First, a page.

Kang Yu: Using Poetry to Solve Kids' Problems

May 7, 2019
Editor: Ling Xiao
Kang Yu: Using Poetry to Solve Kids' Problems
Kang Yu (L), a graduate of Renmin University of China, teaches students to write poetry at a middle school in Mangshui Township, Baoshan City, Yunnan Province. [For China Daily]

 

"I am a selfish child.
I hope the sunshine lies only upon me, so I can feel its warmth. I am a selfish child.
I hope there is a corner of the world that can comfort me when I am sad.
I am a selfish child.
I hope my mom belongs only to me, so I can enjoy the sweetness of love."
That poem was written by a middle school student in a remote mountainous town in Yunnan Province during her first poetry class. It laments her mother, who died when the girl was 5.
Kang Yu, the teacher who taught the girl how to write the poem, graduated from Renmin University of China in Beijing in 2015.
One month before her graduation, Kang, now 26, decided to move to Mangshui Township, in Yunnan's Baoshan City, and work as a teacher at a middle school. In doing so, she went against the wishes of her parents, as she had already enrolled for a master's degree at the university.
Her decision was based on a desire to provide better educational opportunities that would allow the students to leave the township and see the outside world.
However, a large number of the students did not want to study. Many were "left-behind" children, whose parents lived in large cities as migrant workers and had left their offspring in the care of their grandparents. The children often skipped school, fought each other and played video games.
To help the less-disciplined students, Kang organized an after-school study group to allow them to catch up with their peers. However, the students did not appreciate their "over-caring" new teacher.
"My own parents do not care about me, the other teachers do not care about me; who are you to tell me what to do?" one student asked Kang.
One day in autumn 2015, Kang was teaching a calligraphy class when it began to rain. All the students looked outside with great interest, so Kang decided to let them write poems about the rain and the sky.
One wrote:
"When I was little, I would ask my grandma what the stars were. She would tell me that people become stars when they die.
Now, my grandparents have become the brightest stars in the sky.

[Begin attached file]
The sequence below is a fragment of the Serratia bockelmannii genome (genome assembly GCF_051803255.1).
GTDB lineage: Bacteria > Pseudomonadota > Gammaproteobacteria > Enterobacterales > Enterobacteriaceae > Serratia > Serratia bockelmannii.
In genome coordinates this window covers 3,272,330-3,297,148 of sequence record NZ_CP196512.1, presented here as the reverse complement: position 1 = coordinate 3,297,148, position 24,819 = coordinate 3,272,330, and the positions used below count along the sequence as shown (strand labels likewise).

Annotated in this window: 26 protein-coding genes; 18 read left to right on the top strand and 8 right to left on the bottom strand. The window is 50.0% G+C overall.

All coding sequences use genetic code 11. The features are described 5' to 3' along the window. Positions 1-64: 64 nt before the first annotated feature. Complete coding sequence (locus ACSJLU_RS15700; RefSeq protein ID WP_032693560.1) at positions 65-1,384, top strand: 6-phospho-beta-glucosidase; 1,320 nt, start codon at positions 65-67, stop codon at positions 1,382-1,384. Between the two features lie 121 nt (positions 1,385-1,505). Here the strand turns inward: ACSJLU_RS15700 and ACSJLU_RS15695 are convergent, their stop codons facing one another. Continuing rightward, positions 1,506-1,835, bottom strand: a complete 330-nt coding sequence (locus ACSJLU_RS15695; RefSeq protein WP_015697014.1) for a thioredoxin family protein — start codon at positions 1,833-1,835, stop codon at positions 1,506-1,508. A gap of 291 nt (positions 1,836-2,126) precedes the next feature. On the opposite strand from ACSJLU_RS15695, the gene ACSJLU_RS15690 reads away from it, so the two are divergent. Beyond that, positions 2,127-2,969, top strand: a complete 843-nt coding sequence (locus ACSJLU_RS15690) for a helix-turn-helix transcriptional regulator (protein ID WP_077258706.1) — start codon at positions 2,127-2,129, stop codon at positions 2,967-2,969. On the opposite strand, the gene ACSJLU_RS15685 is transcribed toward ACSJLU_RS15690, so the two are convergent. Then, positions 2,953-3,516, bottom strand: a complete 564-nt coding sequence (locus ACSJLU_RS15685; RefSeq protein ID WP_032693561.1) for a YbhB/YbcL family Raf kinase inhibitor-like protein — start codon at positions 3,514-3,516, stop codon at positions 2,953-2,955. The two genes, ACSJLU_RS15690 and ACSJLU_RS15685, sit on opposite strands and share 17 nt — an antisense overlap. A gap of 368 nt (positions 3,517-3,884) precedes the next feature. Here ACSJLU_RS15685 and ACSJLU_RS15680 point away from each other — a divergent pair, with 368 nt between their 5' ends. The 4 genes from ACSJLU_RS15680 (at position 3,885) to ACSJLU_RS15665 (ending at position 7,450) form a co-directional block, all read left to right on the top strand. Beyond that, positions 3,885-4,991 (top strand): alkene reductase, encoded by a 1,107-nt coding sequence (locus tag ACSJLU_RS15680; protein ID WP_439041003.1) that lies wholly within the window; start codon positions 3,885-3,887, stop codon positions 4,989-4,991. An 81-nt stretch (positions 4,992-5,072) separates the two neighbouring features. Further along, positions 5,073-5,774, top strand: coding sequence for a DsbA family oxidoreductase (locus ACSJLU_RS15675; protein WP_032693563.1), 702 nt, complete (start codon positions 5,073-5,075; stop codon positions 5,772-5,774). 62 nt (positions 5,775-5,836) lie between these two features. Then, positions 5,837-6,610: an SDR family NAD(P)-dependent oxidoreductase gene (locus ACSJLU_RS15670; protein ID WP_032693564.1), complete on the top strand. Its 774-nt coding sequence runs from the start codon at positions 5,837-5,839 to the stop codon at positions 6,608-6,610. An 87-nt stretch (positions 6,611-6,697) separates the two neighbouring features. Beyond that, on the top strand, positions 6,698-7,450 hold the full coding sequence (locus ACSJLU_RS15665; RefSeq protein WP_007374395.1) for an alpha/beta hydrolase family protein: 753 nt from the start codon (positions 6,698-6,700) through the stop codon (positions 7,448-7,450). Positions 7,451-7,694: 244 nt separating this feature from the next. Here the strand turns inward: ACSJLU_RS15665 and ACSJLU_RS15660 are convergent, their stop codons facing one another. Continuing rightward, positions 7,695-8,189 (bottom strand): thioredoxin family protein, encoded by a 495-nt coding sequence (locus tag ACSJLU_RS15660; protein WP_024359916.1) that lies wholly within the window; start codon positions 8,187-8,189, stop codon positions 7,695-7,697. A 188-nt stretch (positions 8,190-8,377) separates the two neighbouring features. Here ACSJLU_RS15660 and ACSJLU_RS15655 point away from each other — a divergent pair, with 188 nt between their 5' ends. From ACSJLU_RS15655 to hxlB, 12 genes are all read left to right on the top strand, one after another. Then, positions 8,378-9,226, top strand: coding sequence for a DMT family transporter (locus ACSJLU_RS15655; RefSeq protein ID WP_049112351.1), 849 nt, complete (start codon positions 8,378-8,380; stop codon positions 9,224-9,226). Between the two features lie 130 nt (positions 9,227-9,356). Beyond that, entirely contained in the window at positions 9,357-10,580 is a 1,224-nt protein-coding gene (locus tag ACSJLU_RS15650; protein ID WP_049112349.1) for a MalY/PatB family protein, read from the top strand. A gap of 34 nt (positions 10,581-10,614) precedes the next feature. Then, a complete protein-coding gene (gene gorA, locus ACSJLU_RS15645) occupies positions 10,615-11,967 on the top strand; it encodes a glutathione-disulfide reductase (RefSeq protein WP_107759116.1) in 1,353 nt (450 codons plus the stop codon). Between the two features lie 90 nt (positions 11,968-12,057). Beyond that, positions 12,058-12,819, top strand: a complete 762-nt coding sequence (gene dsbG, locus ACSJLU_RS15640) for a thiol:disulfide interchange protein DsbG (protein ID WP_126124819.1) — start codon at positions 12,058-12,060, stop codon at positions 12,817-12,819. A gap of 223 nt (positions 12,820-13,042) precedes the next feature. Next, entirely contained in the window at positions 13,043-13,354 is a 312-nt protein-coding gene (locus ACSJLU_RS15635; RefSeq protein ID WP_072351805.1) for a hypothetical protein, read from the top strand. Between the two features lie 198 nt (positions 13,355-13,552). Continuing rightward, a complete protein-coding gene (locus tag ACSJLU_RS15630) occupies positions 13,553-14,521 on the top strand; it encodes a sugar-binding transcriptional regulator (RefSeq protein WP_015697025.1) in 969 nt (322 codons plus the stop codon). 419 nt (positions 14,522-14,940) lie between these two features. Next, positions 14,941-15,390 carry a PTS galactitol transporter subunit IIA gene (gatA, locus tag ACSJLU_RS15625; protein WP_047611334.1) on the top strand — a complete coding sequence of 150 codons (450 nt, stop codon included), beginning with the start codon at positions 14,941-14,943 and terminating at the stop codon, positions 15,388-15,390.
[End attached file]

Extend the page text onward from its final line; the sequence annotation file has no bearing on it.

And I often look at the starry sky, silently, waiting for the stars to talk to me."
Kang said, "Compared with urban students, perhaps students in rural areas need a way to express their feelings and be heard more."
In response, whenever it rained, she allowed the students to write poems. Supported by the principal and other teachers, the school held eight poetry classes for students every year, two per season.
As the classes grew in popularity, Kang became the school's favorite teacher.
Every day, she brought a box to school so the students could write their problems on slips of paper, which they put in the box. Every night, Kang opened the box and tried to find ways to deal with the problems in conjunction with the students.
She received more than 2,000 slips in her two years at the school, and became close friends with many of the students.
In 2017, she finished her two-year teaching engagement at the school and returned to Beijing with the intention of studying overseas.
In China, Teachers' Day falls annually on Sept 10. On that date in 2017, Kang received a big box full of poems and letters written by students at her old school.
One read: "I want to make a wish. I hope more children can find out who they are by writing poems, just like I did."
Kang said: "It made me realize the significance of writing poems to the students. I am the one who cannot leave them, rather than the other way round."
She abandoned her plans to study overseas. Instead, she founded Enlighten our Future, a charity that teaches rural students how to write poems.
In less than two years, the organization has provided poetry classes for more than 50,000 students at 609 primary and middle schools in Yunnan, Shandong and Henan Provinces.
"Now, I go to several cities every week, trying to help more rural students learn how to write poetry. I sleep less than six hours a night and the job provides no vacations and little pay, but the happiness and satisfaction I feel is rewarding enough," Kang said.
 
(Source: China Daily)

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